He recovered his poise by the time he appeared on the Today Show the next day. Yet it was Lauer who blushed when he asked Zach to explain the incident. Without batting an eyelash, Efron assured the anchor that he “never really had a pocket-checking policy when I was going on the red carpet before, but now we’ve fully instated one.”
Then he made his pitch for condoms: “[It’s] …better to be safe than sorry,” adding it was “a great message to add to the many messages of the new film.” In that moment for me, he became a poster person for responsible condom use.
I didn’t hear Limbaugh cast any aspersions on Efron’s comments about protecting himself. Had he chosen to make a mildly derogatory remark, he could have called him “a stud,” but this is considered a compliment, not a criticism. Instead he spewed his venom on the female speaking up for contraception, rather than the male.
Why is it that female sexuality so often draws lightening while male sexuality is either ignored or even championed? Why are females “sluts” and males “studs”? One of the reasons, of course, is rampant sexism, especially in the media and politics.
But things might change if the youth who participate in a local New Jersey teen group HiTOPS grow up and take their places in the world, particularly in the media and politics. I saw a performance of its Teen Council last week and walked away with nothing but admiration for the 18 very diverse, high school seniors, who put on a workshop on adult-teen communication covering “privacy, trust, relationships and the issues surrounding sex and sexuality.”
HiTOPS stands for Health Interested Teens Own Program in Sexuality, and the teens who join the council represent both public and private high schools in the Princeton area. For the past 25 years, the teens who are selected train to be able to talk to their peers in other high schools and community agencies about many age-appropriate aspects of sexuality, adolescent relationships and such values as respect and responsibility.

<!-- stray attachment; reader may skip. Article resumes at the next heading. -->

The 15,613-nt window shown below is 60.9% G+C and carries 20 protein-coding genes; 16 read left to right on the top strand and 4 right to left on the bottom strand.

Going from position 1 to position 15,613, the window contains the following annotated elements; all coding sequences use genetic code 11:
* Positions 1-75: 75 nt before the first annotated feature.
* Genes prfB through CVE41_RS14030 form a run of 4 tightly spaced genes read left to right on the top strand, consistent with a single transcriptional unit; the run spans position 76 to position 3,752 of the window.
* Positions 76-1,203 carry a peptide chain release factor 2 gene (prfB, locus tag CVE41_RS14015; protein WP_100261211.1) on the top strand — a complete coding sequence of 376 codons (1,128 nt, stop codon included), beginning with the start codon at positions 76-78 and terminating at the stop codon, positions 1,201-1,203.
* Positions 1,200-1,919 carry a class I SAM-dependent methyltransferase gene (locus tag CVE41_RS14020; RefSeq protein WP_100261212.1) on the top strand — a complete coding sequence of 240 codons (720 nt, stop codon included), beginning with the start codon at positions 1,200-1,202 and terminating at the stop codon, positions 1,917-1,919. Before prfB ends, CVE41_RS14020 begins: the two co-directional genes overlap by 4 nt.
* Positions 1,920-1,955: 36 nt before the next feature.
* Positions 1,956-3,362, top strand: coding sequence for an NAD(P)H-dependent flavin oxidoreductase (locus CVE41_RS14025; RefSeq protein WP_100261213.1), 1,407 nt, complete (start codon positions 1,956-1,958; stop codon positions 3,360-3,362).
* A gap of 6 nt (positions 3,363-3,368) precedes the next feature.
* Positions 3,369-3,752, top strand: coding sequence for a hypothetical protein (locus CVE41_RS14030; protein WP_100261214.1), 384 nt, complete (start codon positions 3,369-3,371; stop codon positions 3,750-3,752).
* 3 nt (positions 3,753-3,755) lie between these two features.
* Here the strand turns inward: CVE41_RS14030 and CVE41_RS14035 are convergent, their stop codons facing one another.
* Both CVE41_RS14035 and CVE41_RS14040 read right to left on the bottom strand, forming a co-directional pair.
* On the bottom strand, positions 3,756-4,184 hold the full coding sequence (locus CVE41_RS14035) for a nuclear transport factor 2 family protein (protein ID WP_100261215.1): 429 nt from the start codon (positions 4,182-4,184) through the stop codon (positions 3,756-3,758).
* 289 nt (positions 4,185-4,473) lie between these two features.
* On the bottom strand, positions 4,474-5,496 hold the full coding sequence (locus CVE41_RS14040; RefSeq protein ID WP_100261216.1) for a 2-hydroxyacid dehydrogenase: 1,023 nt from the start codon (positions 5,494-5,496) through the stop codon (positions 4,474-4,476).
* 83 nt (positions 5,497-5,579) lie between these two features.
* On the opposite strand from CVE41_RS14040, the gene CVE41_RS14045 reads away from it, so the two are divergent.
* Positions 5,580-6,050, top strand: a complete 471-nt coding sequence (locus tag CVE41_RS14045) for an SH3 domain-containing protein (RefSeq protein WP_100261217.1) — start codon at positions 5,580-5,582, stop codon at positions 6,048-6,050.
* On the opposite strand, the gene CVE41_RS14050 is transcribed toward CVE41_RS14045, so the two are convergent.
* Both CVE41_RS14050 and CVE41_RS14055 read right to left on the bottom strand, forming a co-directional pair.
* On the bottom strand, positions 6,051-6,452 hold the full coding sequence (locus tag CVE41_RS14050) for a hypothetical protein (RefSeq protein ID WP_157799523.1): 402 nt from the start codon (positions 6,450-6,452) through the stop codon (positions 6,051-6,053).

I learned from discussions with the HiTOPS peer leaders that only a handful of parents, including their own, talk to their kids about sex; the kids are eager for more conversations. I am sure that the parents who participated in the Teen Council’s workshop learned that they had to do a better job talking to their own teens about this important aspect of life.
Had Matt Lauer been part of a teen council when he was in high school, perhaps he wouldn’t have blushed when asking Efron about dropping the condom on the red carpet.
As for Rush Limbaugh, his behavior was way beyond the reach of even the most worthy of sex education programs. I noted that he offered Ms. Fluke an apology but not without his own critical comments about “recreational sex,” in which he implied she and her fellow students engage. It’s none of his business.
At the end of the day, because of such arrogance, we may have to look to young women and men to help us better understand and protect our sexual health.